Using Terraform to Deploy Your Application to Critical Stack

Getting Started

In this lab, we are going to walk you thru how to leverage Terraform to create/deploy resources to your Critical Stack cluster. We will configure a Terraform Kubernetes provider, create a namespace to deploy our resources to and deploy our application pod. Finally, we will expose the pod using a service.

Requirements: a Critical Stack cluster and a valid kubeconfig file.

Let’s get started!

Step 1: Configure Kubernetes Provider

Before we can use Terraform to deploy anything onto our cluster, we need to setup a Kubernetes provider. To do that, we’re going to use an existing kubeconfig configuration file (if you don’t have one, click here to learn how to get one). We will assume that the file is in its default location ~/.kube/config on your computer.

Provider Setup

The easiest way to configure the provider is by creating/generating a config in a default location (~/.kube/config). That allows you to leave the provider block completely empty.

provider "kubernetes" {}

If you have more than one context in your config file, you could do something like this. Here’s an example for how to set default context and avoid all provider configuration.

kubectl config set-context default-system \
  --cluster=chosen-cluster \
  --user=chosen-user

kubectl config use-context default-system

or setup your provider to use a specific context

provider "kubernetes" {
  config_context_auth_info = "ops"
  config_context_cluster   = "mycluster"
}

For more information on kubeconfig contexts, check out the official docs

For more information on setting up a Kubernetes Provider for Terraform, check out the official Terraform documentation

Now that the provider has been specified, you are going to want to initialize Terraform, making it aware of what Provider you intend to use and to force it to download the latest version of the K8s provider. To do so, open a terminal window and type the following: terraform init, press enter. You should see something similar to the output below.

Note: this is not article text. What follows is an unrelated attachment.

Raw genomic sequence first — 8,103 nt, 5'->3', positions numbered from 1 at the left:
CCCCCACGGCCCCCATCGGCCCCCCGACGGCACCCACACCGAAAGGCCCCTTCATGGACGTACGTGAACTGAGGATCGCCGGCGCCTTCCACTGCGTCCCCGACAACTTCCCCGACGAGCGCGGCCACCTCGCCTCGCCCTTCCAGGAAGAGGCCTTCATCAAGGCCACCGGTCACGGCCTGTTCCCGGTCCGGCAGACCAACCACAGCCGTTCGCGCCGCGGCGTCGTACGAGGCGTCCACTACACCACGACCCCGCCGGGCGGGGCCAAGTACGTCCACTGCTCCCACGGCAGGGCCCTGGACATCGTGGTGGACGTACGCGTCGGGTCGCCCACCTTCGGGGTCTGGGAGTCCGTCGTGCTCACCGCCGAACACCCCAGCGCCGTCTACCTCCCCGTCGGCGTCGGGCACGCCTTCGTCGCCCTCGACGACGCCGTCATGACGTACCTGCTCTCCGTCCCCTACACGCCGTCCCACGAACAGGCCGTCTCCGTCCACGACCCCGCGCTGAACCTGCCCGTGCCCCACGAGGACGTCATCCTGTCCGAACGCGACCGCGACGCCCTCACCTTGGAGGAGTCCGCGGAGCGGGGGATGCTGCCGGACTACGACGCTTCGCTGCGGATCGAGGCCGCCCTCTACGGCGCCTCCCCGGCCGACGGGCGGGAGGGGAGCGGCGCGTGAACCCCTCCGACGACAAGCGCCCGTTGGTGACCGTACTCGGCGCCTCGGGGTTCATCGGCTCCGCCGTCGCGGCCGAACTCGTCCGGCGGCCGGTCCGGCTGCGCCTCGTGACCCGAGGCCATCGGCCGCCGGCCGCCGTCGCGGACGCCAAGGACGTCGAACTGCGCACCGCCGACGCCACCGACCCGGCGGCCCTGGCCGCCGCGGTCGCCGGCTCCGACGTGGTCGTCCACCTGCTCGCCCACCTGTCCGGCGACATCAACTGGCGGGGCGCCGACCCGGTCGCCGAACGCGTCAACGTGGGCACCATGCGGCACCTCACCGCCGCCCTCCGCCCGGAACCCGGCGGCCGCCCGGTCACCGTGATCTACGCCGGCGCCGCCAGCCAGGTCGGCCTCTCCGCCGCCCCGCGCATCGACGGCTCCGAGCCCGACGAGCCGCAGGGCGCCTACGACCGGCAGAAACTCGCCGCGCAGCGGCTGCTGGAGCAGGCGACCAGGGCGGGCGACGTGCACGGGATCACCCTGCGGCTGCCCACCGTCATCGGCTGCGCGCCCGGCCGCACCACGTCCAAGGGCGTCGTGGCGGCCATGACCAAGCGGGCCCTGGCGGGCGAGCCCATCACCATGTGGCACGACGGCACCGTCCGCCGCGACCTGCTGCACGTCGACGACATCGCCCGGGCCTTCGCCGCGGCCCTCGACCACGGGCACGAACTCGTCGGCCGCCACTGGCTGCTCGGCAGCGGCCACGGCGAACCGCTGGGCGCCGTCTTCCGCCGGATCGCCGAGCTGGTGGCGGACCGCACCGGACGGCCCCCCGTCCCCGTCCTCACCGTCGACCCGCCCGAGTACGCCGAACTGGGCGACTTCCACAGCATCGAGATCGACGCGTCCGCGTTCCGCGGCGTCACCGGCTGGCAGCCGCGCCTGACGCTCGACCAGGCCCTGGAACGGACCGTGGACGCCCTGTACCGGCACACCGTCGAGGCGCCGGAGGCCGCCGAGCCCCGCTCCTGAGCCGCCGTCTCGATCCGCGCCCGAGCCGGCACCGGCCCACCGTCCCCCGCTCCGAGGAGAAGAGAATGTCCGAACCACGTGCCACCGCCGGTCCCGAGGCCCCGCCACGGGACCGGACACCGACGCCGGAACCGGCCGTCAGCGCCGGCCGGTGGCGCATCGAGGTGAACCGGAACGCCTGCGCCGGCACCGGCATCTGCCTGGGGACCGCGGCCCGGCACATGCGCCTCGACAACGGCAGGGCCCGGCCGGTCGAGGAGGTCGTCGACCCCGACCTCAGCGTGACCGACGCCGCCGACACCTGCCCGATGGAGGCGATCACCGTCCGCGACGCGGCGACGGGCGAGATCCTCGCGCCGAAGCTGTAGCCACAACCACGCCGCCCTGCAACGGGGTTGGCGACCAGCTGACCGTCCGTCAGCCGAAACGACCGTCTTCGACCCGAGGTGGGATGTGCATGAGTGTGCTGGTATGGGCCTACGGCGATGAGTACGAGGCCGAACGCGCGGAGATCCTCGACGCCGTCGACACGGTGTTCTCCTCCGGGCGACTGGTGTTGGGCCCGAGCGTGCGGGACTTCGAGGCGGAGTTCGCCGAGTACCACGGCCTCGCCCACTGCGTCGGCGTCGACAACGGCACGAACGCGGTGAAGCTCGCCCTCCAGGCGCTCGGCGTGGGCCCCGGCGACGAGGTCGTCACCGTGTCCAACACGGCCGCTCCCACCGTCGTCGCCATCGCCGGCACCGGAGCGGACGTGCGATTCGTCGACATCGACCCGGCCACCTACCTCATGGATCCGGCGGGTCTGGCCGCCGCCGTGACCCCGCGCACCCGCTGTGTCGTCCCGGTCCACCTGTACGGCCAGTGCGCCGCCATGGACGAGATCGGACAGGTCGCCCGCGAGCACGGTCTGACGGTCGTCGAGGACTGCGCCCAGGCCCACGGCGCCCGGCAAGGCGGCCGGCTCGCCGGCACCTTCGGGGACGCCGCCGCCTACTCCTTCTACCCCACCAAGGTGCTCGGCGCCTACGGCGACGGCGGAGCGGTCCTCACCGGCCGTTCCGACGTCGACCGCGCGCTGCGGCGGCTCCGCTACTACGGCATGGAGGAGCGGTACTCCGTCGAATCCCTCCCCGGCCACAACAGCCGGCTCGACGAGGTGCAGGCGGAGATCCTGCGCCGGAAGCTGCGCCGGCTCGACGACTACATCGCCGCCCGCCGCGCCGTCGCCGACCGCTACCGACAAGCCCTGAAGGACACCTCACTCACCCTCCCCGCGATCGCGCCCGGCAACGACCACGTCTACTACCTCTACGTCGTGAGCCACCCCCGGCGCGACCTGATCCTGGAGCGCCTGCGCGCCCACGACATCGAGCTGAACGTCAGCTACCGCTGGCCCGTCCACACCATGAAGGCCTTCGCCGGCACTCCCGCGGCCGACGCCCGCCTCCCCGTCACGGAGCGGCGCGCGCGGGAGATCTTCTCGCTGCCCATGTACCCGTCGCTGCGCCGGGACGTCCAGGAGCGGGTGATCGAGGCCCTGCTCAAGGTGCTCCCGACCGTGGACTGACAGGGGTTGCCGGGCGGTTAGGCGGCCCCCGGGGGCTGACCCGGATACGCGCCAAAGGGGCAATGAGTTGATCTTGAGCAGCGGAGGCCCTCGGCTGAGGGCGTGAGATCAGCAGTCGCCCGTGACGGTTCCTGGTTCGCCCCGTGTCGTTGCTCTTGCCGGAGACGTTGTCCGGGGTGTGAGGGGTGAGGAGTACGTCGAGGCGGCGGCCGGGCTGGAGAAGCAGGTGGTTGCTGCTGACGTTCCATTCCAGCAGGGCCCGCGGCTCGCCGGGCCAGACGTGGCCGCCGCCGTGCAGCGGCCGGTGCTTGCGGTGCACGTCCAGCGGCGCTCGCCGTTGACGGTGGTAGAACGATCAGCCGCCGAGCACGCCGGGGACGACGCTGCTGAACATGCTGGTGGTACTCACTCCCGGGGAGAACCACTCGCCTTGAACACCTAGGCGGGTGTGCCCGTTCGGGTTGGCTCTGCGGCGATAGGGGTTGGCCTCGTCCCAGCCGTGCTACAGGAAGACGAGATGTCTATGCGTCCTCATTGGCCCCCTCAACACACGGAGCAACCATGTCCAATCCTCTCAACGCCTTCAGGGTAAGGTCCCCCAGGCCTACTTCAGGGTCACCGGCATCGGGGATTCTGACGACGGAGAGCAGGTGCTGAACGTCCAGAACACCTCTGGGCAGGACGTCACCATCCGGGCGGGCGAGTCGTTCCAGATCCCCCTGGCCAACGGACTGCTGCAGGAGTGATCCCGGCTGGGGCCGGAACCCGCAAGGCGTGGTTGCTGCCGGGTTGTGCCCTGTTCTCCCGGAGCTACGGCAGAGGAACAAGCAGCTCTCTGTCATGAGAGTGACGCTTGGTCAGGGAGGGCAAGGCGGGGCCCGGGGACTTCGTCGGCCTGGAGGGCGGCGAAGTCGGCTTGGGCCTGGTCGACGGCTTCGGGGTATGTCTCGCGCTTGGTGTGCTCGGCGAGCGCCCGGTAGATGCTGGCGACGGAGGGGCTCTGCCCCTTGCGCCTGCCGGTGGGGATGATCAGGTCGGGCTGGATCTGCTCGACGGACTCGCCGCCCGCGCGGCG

$ terraform init

Initializing the backend...

Initializing provider plugins...
- Checking for available provider plugins...
- Downloading plugin for provider "kubernetes" (hashicorp/kubernetes) 1.11.3...

The following providers do not have any version constraints in configuration,
so the latest version was installed.

To prevent automatic upgrades to new major versions that may contain breaking
changes, it is recommended to add version = "..." constraints to the
corresponding provider blocks in configuration, with the constraint strings
suggested below.

* provider.kubernetes: version = "~> 1.11"

Terraform has been successfully initialized!

You may now begin working with Terraform. Try running "terraform plan" to see
any changes that are required for your infrastructure. All Terraform commands
should now work.

If you ever set or change modules or backend configuration for Terraform,
rerun this command to reinitialize your working directory. If you forget, other
commands will detect it and remind you to do so if necessary.

Excellent! Our provider has been successfully configured, so let’s move on to step 2.

Step 2: Create a namespace and deploy our Pod to it

Terraform can be used to provision many K8s resources. For this lab, we are going to use it to provision a namespace, a simple pod and a service (load balancer type) to front our application (pod). Go ahead and create a new file called main.tf and paste the code block below onto the file.

Note: This will create a namespace and pod; and expose it via port 80.

resource "kubernetes_namespace" "my-ns" {
  metadata {
    name = "tf-deployments"
  }
}

resource "kubernetes_pod" "my-pod" {
  metadata {
    namespace = kubernetes_namespace.my-ns.metadata.0.name
    name      = "my-pod-test"
    labels    = {
      app = "my-pod"
    }
  }

  spec {
    container {
      image = "nginx:latest"
      name  = "my-pod-test"

      port {
        container_port = 80
      }
    }
  }
}

Pro-Tip: A pod usually contains one or more containers that are scheduled on cluster nodes based on the memory available.